Helping Hungry Students
About 12-million children — roughly one in six kids in the U.S. — live in households that are classified as "food insecure." That means there's not always enough food to go around for a healthy, active life. But thanks to a program that offers "snack sacks," some school kids don't have to go home hungry. Reed Galin reports.
(Locator: Fort Worth, Texas)
There's a bounty of food in school cafeterias. But that's not always the case when kids go home.
Ronnie Crowley/Snack Sacks Founder: "Imagine as a child to go home every night after school and you're not going to eat until you get breakfast the next morning. Well, then you have the weekend and that's an even bigger stretch."
Members of Arborlawn United Methodist Church in Fort Worth don't want students to go hungry, so they prepare "snack sacks" to send home every weekend.
Lane Poole/School Counselor: "If children are hungry, they can't learn very well. And if they're thinking about their stomach growling, they don't do very well in school at all."
Ronnie Crowley/Snack Sacks Founder: "We wanted it to be child-friendly food, something that if a child was home alone, they could prepare."
Volunteers packing food: "Fruit loops." "We have juice, pudding, fruit, and sausage."
Teachers pick the students who need them and counselors hand out the snacks. The snack sacks are light enough so they can be easily carried in backpacks.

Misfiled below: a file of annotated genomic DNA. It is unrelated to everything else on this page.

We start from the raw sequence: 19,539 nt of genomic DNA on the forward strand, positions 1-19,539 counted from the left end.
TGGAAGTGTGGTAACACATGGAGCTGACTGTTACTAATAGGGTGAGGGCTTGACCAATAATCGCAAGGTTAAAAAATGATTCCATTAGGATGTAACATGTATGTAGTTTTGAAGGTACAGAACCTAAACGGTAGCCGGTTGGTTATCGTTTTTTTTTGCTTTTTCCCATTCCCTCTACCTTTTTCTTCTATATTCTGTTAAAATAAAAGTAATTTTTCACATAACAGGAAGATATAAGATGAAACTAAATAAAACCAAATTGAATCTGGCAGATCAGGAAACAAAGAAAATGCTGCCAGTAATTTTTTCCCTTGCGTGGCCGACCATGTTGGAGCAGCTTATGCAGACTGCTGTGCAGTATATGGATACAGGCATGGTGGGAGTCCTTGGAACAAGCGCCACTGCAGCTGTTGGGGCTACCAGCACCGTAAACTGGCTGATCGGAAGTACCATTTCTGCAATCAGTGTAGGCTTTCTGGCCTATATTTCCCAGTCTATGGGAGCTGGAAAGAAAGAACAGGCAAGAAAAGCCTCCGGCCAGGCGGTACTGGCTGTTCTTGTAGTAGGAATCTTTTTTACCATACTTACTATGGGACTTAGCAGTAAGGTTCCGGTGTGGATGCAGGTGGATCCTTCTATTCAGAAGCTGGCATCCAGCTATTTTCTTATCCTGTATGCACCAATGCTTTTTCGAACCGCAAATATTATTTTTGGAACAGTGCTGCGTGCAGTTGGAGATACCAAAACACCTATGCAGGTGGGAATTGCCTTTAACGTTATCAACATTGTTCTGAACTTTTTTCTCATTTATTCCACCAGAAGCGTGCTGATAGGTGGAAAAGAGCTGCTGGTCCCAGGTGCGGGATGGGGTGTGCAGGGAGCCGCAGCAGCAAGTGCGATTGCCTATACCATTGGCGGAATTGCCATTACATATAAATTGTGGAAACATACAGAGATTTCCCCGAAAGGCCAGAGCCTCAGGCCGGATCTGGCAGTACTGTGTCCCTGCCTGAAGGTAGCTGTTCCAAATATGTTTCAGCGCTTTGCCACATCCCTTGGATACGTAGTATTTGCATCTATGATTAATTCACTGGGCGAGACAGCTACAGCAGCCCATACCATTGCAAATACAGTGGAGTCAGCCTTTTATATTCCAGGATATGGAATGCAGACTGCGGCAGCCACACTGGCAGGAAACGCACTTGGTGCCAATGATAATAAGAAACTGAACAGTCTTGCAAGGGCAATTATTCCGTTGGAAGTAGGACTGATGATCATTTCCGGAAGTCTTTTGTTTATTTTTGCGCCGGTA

Lane Poole/School Counselor: "And a lot of them have siblings that are not in school yet, maybe two or three years old. And we give them a snack pack for their little brothers and sisters."
The program started in 2004. The church delivers 60 snack sacks every week to three elementary and middle schools.
Holley Williams/Arborlawn United Methodist Church: "One little girl wrote that she was moving out of town, and she said, 'Is there any way you can still bring me snack sacks?'"
And those who pack the snacks hope they're doing more than putting food on the table.
Ronnie Crowley/Snack Sacks Founder: "If we can make that small difference, make that child loved in that small way, then maybe that will help them in the future."
Arborlawn United Methodist has put together some tips on how to start a snack sacks program in your area. See the church's website for contact information or call 817-731-0701.
This story was first published on November 14, 2007. Since then, the snack packs program has grown beyond Arborlawn to other churches in the Fort Worth area with help from Arborlawn United Methodist Church.